Sens. Elizabeth Warren (D-Mass.) and Mark Warner (D-Va.) introduced a Senate bill Wednesday focused on boosting cybersecurity infrastructure at companies like Equifax by holding them accountable for data breaches.
The Data Breach Prevention and Compensation Act was inspired by Equifax’s massive data breach last summer, when hackers obtained personal details about 143 million Americans, including names, addresses and Social Security numbers, from the credit reporting agency.
Despite multiple missteps, including failing to patch known security vulnerabilities, Equifax emerged relatively unscathed, thanks to current laws and loopholes. In fact, the company’s profits continued to rise until only recently ― even after being hacked four times since 2013.
The cybersecurity bill would impose strict financial penalties on credit reporting agencies hit by data breaches, require significantly higher recovery compensation for affected customers, and establish an Office of Cybersecurity at the Federal Trade Commission tasked with annually inspecting credit reporting agencies’ cybersecurity infrastructures.
Offending credit reporting agencies would also be subject to steeper penalties if they fail to meet the FTC’s digital security standards or don’t notify the agency of a data breach in a timely manner.
“The credit reporting agencies will have a real reason to invest much more heavily in security,” Warren said during a Wednesday appearance alongside Warner on CNN’s “New Day.”
“This approach says it’s not about having a bunch of regulators come in and tell them how to design it,” she continued. “It’s about saying there are real consequences if you do not provide adequate security for the data.”
If the law had been in effect during its summer data breach, Equifax would have been forced to pay a $1.5 billion fine, according to a press release issued by Warren’s office Wednesday.
“If companies like Equifax can’t properly safeguard the enormous amounts of highly sensitive data they are collecting and centralizing, then they shouldn’t be collecting it in the first place,” Warner said in a statement.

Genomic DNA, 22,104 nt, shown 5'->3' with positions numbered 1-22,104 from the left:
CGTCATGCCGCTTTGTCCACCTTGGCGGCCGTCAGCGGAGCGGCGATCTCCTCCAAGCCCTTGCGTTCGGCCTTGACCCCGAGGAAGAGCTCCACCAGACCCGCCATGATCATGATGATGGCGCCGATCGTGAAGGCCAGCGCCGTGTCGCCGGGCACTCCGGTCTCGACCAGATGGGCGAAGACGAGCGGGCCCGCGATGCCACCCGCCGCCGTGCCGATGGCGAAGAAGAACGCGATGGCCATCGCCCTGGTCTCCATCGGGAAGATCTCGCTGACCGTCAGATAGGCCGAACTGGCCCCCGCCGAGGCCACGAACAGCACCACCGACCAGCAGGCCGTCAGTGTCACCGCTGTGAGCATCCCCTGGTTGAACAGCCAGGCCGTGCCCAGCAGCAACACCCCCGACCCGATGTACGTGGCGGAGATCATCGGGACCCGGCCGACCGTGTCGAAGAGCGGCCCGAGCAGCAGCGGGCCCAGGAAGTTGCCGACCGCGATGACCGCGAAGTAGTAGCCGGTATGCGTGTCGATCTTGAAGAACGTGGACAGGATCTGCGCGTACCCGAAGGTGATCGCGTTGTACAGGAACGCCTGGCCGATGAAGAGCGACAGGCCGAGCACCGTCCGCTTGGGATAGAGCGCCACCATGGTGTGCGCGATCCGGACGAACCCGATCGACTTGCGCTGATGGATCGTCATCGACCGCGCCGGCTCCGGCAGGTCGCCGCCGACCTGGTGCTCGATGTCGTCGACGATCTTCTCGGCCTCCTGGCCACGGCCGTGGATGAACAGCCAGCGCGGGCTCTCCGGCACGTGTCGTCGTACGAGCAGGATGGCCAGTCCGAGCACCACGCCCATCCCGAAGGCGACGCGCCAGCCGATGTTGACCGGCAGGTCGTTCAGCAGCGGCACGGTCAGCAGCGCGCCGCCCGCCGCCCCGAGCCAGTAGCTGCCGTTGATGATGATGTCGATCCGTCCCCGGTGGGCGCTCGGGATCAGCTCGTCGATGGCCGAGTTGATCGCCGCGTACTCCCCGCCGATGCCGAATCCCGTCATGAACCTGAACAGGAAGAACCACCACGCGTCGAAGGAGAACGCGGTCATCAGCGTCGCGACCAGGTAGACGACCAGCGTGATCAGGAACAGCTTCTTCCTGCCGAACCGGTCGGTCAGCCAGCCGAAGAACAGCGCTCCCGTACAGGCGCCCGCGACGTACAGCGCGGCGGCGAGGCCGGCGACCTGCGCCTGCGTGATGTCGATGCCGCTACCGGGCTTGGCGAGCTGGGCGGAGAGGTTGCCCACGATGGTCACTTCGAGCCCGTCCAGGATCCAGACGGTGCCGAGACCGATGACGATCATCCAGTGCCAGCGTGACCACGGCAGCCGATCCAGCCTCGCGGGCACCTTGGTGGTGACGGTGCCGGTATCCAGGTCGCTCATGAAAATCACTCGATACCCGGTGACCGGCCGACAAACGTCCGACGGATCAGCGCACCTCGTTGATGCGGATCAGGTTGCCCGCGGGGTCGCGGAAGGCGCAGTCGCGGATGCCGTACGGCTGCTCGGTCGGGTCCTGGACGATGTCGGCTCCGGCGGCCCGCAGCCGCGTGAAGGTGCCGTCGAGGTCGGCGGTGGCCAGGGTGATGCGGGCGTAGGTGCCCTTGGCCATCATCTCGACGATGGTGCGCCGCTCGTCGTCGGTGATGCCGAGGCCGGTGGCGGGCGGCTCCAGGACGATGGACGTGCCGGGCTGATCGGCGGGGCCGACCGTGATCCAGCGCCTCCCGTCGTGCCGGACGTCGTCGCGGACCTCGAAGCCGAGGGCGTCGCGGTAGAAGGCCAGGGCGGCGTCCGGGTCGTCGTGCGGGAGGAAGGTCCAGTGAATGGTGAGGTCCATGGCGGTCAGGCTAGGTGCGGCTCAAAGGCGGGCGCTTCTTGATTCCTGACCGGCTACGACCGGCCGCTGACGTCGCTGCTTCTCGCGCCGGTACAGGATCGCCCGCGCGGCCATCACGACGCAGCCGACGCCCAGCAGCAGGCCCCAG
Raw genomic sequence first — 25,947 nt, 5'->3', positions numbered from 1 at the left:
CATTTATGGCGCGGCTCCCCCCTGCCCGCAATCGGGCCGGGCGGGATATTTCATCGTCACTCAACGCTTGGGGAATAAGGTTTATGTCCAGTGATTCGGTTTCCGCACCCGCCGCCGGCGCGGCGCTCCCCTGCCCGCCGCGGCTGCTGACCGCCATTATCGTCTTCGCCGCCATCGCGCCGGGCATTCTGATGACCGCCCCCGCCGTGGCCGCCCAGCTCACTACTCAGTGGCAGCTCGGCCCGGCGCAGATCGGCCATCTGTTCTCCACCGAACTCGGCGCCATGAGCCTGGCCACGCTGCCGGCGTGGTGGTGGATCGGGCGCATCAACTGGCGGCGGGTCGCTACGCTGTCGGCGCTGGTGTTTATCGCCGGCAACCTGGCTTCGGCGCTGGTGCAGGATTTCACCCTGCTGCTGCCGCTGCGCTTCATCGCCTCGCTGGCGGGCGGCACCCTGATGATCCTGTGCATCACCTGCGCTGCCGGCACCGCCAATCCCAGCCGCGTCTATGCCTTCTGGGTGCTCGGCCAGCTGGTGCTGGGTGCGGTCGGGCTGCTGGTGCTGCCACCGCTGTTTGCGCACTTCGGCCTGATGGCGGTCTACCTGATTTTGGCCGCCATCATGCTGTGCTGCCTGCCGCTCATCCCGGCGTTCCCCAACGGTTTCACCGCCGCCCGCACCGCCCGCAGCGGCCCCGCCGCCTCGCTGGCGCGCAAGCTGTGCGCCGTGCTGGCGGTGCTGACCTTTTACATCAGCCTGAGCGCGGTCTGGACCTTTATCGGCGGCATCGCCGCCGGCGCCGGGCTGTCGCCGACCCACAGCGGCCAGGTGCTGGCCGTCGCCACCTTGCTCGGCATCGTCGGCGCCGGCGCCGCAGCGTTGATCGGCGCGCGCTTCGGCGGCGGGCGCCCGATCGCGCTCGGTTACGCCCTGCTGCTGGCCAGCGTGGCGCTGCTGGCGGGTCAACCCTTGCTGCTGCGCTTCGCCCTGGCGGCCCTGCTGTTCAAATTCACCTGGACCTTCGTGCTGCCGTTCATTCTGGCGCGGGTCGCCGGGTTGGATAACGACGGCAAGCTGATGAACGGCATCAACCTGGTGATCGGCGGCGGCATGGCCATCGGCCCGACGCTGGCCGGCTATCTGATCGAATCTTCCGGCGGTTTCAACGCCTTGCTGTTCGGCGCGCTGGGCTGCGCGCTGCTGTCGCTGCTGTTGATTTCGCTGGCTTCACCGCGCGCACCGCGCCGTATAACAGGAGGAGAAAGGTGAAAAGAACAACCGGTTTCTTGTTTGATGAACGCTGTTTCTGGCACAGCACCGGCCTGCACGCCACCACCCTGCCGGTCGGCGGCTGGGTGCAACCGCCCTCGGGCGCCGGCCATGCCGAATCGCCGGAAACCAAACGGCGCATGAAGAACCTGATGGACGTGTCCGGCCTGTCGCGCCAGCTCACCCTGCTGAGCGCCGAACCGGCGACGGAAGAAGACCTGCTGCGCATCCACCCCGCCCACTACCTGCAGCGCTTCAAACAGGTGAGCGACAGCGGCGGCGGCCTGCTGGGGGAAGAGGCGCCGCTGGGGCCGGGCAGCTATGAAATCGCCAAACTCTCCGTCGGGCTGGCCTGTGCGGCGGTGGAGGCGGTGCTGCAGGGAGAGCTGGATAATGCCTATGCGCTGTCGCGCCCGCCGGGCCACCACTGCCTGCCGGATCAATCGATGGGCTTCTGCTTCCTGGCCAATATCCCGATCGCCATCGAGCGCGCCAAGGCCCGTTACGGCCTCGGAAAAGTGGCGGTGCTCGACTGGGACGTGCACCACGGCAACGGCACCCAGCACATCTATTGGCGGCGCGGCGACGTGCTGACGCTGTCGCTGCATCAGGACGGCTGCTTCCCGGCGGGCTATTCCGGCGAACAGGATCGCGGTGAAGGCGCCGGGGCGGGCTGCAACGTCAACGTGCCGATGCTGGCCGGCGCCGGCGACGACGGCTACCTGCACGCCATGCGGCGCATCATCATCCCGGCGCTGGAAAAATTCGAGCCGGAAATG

Warner called Equifax’s massive breach “particularly egregious” during an appearance on MSNBC’s “Morning Joe” immediately following their CNN spot.
“I was one of the victims,” Warner said. “They knew there had been vulnerability, and when notified for months, didn’t put the basic patch in place. ... It was sloppiness on top of sloppiness.”
The lawmakers also expressed concern over cybersecurity infrastructure across industries. On a scale of 1 to 10, with 1 being the most vulnerable, Warner said he would rate U.S. cybersecurity infrastructure as a “2 or 3.”
“I worry [the U.S. will] continue to go out and build and invest in the world’s best 20th-century military, in terms of planes and tanks and ships, when many of our adversaries are not making investment in traditional military but making investments in cyber warfare tools where candidly ... we are not fully protected,” Warner said.
Consumer watchdogs and cybersecurity experts praised Warren and Warner for taking steps to protect Americans’ personal information and strengthen cybersecurity infrastructure.
“This bill establishes much-needed protections for data security for the credit bureaus,” Chi Chi Wu, staff attorney for the National Consumer Law Center, said in a statement. “It also imposes real and meaningful penalties when credit bureaus, entrusted with our most sensitive financial information, break that trust.”
Read the complete text of the Data Breach Prevention and Compensation Act below: